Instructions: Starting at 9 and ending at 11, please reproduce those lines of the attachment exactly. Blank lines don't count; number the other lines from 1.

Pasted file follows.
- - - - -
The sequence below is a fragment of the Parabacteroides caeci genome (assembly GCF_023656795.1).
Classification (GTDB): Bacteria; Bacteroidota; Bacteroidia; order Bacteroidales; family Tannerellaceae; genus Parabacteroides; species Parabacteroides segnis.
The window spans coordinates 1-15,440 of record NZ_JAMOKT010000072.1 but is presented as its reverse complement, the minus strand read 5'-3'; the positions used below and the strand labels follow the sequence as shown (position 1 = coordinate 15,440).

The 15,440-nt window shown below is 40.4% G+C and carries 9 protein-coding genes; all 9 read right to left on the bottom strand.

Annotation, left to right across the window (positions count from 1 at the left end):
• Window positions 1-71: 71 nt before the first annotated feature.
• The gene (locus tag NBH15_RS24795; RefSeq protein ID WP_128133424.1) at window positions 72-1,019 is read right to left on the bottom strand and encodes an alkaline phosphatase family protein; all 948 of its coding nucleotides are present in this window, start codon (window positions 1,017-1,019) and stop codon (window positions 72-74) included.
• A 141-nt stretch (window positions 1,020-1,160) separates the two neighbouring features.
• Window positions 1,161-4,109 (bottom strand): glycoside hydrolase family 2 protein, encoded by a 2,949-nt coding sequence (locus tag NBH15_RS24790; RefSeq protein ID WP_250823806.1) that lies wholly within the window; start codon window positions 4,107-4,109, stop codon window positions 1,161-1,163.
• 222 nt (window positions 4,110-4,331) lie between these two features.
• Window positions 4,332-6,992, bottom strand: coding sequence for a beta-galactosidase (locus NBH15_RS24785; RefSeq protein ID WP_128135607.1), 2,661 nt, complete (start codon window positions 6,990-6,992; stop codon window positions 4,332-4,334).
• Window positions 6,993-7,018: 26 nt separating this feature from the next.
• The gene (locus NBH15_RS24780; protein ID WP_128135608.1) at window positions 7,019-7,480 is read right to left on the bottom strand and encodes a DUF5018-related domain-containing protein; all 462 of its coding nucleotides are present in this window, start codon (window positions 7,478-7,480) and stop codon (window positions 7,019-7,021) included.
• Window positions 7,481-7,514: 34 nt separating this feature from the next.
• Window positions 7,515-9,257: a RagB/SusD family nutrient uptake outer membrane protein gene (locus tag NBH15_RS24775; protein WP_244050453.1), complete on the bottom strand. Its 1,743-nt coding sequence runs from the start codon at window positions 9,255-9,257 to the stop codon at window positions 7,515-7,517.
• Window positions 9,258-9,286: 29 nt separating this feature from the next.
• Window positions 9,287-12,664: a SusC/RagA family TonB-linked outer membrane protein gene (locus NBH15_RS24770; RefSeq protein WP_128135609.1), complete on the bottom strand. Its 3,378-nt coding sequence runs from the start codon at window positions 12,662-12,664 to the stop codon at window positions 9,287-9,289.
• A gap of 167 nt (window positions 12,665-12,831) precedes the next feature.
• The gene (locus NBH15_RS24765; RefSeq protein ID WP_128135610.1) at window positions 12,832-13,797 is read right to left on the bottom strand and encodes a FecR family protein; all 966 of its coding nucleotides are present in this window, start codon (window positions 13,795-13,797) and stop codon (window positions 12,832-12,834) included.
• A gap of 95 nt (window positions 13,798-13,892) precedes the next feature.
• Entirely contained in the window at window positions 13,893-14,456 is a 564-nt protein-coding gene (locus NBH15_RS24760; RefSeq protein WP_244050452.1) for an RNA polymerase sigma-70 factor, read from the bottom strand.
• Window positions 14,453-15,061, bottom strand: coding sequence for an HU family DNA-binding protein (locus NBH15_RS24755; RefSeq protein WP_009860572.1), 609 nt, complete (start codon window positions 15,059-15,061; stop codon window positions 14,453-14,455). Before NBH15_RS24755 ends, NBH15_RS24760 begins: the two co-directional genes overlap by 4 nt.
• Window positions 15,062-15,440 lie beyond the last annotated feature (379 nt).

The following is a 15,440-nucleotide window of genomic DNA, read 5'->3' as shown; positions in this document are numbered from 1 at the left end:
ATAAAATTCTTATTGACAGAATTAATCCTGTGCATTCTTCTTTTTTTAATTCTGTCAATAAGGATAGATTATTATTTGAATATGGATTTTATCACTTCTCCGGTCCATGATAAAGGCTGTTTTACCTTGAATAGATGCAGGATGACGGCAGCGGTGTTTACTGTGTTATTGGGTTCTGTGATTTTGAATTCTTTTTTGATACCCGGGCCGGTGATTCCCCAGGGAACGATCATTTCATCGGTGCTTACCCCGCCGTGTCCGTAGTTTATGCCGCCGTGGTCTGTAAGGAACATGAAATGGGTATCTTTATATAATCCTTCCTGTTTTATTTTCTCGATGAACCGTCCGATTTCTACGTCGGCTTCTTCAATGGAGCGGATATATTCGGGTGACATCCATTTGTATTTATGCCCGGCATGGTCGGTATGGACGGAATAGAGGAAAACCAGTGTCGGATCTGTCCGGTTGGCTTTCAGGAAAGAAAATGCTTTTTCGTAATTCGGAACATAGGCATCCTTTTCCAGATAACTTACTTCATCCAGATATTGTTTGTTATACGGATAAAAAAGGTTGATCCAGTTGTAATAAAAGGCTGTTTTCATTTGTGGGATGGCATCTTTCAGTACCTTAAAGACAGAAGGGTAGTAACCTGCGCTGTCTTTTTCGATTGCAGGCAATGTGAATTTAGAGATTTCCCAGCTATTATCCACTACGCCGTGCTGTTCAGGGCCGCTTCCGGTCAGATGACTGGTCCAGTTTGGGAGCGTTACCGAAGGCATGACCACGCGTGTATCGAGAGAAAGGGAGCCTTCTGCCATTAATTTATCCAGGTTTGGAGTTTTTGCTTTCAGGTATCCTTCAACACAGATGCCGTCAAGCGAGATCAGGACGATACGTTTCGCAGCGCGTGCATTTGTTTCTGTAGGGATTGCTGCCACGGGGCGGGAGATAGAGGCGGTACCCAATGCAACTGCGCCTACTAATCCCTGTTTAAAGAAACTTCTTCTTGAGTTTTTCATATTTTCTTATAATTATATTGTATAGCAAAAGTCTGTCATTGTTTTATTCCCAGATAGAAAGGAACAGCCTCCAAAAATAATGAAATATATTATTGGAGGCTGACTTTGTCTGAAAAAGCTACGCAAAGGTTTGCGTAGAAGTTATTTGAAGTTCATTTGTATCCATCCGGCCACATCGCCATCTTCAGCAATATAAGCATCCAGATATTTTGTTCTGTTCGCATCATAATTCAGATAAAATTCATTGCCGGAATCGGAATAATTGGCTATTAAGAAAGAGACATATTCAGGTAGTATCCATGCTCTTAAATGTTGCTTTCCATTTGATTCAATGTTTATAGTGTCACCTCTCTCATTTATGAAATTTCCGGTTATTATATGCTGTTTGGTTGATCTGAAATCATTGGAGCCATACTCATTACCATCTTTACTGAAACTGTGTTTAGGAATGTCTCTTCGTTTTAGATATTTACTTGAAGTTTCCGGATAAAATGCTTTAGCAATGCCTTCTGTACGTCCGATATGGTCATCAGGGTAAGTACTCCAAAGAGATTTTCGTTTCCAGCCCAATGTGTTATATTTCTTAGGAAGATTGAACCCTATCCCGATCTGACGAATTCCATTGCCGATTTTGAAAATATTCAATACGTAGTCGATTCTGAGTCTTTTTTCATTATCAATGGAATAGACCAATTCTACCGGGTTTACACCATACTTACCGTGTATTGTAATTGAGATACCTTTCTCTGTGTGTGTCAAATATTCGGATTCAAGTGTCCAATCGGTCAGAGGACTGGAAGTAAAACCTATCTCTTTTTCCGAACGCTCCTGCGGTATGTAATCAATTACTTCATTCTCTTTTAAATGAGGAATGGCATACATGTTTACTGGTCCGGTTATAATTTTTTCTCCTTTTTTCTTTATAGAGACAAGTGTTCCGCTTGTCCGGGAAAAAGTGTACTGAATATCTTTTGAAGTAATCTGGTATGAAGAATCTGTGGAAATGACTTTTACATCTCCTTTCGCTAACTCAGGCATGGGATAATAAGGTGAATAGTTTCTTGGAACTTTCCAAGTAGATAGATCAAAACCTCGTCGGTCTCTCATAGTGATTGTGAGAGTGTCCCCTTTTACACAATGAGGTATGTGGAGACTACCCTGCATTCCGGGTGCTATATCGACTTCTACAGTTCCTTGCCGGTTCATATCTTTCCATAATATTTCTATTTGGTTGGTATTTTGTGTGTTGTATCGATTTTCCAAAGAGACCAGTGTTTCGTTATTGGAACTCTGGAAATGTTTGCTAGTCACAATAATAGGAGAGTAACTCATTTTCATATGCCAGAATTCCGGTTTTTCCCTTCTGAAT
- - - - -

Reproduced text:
• Window positions 1,161-4,109 (bottom strand): glycoside hydrolase family 2 protein, encoded by a 2,949-nt coding sequence (locus tag NBH15_RS24790; RefSeq protein ID WP_250823806.1) that lies wholly within the window; start codon window positions 4,107-4,109, stop codon window positions 1,161-1,163.
• 222 nt (window positions 4,110-4,331) lie between these two features.
• Window positions 4,332-6,992, bottom strand: coding sequence for a beta-galactosidase (locus NBH15_RS24785; RefSeq protein ID WP_128135607.1), 2,661 nt, complete (start codon window positions 6,990-6,992; stop codon window positions 4,332-4,334).